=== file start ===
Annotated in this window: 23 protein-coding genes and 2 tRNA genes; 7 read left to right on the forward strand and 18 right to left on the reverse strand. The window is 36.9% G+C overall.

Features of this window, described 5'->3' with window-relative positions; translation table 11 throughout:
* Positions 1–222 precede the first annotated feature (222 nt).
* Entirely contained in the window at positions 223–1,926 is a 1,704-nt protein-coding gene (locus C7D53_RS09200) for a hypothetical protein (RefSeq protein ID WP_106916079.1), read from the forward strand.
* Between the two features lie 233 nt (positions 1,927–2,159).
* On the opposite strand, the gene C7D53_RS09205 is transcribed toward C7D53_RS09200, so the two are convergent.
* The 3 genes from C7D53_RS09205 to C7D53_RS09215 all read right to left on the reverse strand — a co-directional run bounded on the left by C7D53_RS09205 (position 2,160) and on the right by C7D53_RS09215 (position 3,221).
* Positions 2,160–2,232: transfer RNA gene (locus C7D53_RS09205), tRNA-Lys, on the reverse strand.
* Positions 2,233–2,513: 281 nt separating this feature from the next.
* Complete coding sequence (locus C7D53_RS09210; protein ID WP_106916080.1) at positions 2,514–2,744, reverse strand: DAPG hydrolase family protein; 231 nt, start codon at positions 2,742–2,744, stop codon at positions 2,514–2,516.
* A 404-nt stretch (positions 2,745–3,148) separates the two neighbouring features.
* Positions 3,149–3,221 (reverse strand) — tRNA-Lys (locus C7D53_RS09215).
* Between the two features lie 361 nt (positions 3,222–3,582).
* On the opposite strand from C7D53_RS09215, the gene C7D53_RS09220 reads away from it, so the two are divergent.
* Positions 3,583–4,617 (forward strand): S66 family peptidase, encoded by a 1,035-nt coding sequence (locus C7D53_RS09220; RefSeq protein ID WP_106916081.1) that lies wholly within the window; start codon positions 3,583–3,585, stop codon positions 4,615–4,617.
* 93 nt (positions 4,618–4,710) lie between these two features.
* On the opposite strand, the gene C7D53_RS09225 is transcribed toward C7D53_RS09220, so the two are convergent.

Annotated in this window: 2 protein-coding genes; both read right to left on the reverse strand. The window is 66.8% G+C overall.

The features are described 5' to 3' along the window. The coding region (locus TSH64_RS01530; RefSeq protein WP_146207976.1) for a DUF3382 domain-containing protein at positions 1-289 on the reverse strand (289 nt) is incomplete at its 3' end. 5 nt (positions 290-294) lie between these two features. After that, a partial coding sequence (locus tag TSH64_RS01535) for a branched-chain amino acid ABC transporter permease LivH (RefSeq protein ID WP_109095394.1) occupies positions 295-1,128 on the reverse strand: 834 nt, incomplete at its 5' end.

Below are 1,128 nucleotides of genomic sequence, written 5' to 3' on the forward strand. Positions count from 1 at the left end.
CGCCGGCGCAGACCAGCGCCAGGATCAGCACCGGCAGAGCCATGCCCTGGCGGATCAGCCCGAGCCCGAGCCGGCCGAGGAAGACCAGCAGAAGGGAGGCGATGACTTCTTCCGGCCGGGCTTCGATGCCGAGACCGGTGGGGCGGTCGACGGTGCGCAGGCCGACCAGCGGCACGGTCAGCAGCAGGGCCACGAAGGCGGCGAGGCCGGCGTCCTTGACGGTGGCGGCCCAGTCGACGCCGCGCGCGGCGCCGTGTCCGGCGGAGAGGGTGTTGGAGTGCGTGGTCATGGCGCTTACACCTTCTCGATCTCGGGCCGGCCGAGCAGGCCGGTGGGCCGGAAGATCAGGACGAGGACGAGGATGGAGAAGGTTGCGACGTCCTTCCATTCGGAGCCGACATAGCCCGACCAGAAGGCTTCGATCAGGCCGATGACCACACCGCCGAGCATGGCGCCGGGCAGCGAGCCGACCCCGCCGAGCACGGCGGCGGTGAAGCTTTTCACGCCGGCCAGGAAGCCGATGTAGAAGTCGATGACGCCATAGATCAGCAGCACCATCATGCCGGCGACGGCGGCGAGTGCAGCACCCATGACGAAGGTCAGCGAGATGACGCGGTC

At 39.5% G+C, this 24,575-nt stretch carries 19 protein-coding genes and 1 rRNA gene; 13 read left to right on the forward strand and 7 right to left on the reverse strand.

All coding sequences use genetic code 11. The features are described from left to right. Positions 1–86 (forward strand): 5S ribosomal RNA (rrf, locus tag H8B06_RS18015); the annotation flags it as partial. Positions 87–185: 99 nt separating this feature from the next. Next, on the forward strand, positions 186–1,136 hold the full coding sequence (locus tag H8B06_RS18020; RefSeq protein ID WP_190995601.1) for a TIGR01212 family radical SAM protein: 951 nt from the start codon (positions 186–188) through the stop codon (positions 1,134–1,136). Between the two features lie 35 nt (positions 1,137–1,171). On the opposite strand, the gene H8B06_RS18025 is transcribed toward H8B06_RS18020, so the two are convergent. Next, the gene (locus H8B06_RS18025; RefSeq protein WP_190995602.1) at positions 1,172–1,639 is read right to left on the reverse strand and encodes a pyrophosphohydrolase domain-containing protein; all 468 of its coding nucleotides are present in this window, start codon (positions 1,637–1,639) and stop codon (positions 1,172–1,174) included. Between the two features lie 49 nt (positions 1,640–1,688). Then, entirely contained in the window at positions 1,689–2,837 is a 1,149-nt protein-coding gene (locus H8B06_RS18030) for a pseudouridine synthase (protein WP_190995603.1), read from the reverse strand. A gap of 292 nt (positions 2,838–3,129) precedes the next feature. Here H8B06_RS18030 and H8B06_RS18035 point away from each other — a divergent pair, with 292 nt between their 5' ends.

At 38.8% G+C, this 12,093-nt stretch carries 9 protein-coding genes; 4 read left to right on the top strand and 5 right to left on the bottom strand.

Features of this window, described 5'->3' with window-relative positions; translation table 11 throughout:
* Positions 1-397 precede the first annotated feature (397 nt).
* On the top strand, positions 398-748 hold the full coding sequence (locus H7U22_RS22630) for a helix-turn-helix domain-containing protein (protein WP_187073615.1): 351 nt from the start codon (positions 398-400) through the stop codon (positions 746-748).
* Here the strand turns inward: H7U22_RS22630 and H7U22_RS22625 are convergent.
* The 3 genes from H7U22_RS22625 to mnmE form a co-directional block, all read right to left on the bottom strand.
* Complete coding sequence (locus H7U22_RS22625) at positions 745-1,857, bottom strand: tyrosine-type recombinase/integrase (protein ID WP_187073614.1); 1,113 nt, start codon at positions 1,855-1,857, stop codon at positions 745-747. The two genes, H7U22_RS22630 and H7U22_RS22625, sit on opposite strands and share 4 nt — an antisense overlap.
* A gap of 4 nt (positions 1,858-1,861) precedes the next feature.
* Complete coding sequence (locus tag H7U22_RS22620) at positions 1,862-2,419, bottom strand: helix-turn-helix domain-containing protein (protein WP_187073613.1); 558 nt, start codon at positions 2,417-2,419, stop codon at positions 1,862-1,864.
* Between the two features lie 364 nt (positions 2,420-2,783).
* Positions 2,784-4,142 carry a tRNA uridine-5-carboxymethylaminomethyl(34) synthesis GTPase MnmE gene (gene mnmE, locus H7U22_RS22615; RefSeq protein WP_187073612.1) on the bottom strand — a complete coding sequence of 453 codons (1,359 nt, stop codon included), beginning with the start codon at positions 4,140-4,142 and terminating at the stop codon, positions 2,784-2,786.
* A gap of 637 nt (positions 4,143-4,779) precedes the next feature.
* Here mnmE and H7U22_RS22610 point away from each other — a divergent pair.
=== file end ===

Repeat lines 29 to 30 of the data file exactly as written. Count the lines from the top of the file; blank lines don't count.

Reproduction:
* The 3 genes from H7U22_RS22625 to mnmE form a co-directional block, all read right to left on the bottom strand.
* Complete coding sequence (locus H7U22_RS22625) at positions 745-1,857, bottom strand: tyrosine-type recombinase/integrase (protein ID WP_187073614.1); 1,113 nt, start codon at positions 1,855-1,857, stop codon at positions 745-747. The two genes, H7U22_RS22630 and H7U22_RS22625, sit on opposite strands and share 4 nt — an antisense overlap.